Our next outing was to a cigarette factory. The cigarettes, called beedis, are hand rolled, and comprised entirely from tobacco. The local price was 7 rupees for a pack of 12.
Cutting the tobacco
The rolled beedis
Wrapping the beedis
We also took in a textile factory. Both it and the beedi factory were run as co-ops, with the employees sharing profits [the details of which weren’t disclosed]. We actually had to try to keep a low profile in the beedi factory as there was a downing of tools for a discussion over possible strike action, over the supply of poor quality tobacco.
Lady operating loom
Spinning fibre into thread
Operating foot pedals of the loom
I’m always quite conscious of being intrusive with the camera, which is one of the reasons that I don’t do very much street photography. With the factories, people were asking us to take their picture.
We took in a Theyyam ceremony on the way home:
The next leg of the trip took us to the outskirts of Kochin by train. We’d been interested in doing a train journey for quite a while, but with the benefit of hindsight, we’d probably skip doing a trip like the one we did this time. It was an early kickoff to get to the station for 7am. The journey took around six hours to cover something like 245km. The problem was that the carriage wasn’t so much air conditioned as refrigerated, and the windows were so heavily tinted [and quite small] that there wasn’t really that much to see. We were also a bit embarrassed to find that our driver was taking our cases by car to the other end. It was interesting enough, just not really worth going out of our way to do.
The train took us to the last of our 3 homestays at Olavipe. If we had one regret about the holiday it was that we only had one night here. It was fantastic: the house [from its Italian tiles, to the barn owls shuffling around above our room], the charming hosts [from a fabulously successful family], and the beautiful grounds it was set in. Similar to Tranquil, there was a working farm with walks set out, which allowed you to follow the banks of the backwaters. I wish we’d had more time to explore, though I did come across this rather grizzly little number, and the second fruit bat picture of this posting. Don’t enlarge if you are squeamish:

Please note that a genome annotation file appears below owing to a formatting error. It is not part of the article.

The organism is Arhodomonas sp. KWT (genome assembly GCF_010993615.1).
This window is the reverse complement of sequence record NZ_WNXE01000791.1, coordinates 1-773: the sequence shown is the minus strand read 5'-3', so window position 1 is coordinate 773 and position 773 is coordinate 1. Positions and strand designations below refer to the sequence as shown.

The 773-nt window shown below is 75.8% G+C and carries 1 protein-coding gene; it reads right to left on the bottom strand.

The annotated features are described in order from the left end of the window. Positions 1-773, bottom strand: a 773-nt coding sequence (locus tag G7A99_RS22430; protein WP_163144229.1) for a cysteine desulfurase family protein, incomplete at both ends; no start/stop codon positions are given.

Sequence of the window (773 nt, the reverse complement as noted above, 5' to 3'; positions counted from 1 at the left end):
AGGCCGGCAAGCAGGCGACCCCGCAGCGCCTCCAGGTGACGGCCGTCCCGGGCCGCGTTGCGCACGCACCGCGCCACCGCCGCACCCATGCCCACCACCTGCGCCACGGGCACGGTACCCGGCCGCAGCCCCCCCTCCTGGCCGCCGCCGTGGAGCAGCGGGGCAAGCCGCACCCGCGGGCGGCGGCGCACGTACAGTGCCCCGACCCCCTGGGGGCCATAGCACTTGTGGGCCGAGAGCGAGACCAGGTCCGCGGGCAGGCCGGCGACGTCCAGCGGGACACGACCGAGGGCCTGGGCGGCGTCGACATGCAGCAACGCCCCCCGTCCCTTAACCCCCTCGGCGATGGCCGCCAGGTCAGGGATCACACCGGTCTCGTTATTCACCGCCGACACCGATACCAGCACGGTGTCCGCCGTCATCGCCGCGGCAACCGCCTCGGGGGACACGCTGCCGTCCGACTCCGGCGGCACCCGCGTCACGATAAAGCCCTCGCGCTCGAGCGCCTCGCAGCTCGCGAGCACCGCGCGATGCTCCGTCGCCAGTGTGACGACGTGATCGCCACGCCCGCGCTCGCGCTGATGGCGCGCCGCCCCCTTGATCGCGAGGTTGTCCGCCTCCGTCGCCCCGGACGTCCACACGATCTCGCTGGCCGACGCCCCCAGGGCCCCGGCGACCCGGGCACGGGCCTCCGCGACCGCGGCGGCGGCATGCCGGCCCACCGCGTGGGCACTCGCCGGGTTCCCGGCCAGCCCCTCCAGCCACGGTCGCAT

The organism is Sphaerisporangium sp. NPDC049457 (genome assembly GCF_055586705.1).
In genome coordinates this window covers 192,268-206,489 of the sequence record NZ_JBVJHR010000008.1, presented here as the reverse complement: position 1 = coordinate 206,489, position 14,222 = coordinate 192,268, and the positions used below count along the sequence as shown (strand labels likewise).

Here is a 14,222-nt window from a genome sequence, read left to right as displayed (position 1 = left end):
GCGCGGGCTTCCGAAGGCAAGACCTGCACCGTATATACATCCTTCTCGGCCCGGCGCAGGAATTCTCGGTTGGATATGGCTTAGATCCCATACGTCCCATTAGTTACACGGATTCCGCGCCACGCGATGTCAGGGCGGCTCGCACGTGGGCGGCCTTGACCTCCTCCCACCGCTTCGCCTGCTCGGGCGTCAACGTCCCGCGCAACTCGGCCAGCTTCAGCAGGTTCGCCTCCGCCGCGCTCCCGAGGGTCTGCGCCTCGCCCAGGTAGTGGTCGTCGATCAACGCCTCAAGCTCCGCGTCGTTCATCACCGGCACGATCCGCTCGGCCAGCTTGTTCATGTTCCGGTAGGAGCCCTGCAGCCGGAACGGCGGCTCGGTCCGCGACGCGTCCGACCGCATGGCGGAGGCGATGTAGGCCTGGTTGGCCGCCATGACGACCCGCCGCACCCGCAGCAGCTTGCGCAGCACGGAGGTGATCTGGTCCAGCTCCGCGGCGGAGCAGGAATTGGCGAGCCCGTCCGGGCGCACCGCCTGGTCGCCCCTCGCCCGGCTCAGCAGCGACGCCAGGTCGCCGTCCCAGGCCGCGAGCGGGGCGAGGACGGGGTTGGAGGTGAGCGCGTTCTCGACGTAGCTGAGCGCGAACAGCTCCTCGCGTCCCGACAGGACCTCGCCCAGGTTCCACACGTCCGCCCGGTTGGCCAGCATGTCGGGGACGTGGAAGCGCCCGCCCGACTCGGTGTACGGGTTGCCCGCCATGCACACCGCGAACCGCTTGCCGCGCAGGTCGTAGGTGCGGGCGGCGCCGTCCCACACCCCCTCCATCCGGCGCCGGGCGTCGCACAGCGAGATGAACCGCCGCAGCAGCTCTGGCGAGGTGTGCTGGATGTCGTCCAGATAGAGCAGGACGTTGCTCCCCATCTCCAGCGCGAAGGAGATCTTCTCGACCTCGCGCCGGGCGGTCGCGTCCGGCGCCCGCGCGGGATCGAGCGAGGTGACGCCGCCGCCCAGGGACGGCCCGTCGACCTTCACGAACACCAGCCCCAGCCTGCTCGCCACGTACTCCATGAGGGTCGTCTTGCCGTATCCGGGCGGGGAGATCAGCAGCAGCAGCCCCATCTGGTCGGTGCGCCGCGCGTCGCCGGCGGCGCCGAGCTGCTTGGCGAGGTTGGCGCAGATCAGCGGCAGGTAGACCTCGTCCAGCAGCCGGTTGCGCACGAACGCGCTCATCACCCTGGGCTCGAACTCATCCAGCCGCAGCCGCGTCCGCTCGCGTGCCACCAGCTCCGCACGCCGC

This is an ex parrot!
Unlike the chap above, these are tricky little fellas to get a picture of, very flighty indeed. I’m pretty sure it’s a blue tailed bee eater, and we saw quite a few of them:
Blue-tailed bee eater
By this stage we were in the home straight of the holiday with a couple of venues coming up that we did last year. First up was a trip on the backwaters on a rice barge. I’m pretty sure that it was identical, down to every course of the meal. But we weren’t complaining, it was really good fun and thoroughly relaxing. The run out in the canoe, about an hour and a half on the canals, was a good opportunity for wildlife.
White throated kingfisher
Our last pitstop was at the Marari Beach Resort which is a really lovely hotel. If it had been our first stay, or at the front end of the holiday, we would probably have asked for another room as the vistas out over the drainage ditch didn’t exactly set the world on fire. We stayed in a smarter room on the beach front last year and realised that, lovely as it was, it wasn’t really worth it as we spent no time in the room other than to sleep.
So that was it, another fab holiday in India. Before we left we were talking about our next holiday. I’m keen on India again, my wife is interested in either Cambodia or Laos [or possibly both]. Olavipe creates an interesting problem. If we go back, I want to spend time there. Given that we would probably want to go further north, that would probably take us into the realms of internal flights to fit everything in. We shall see…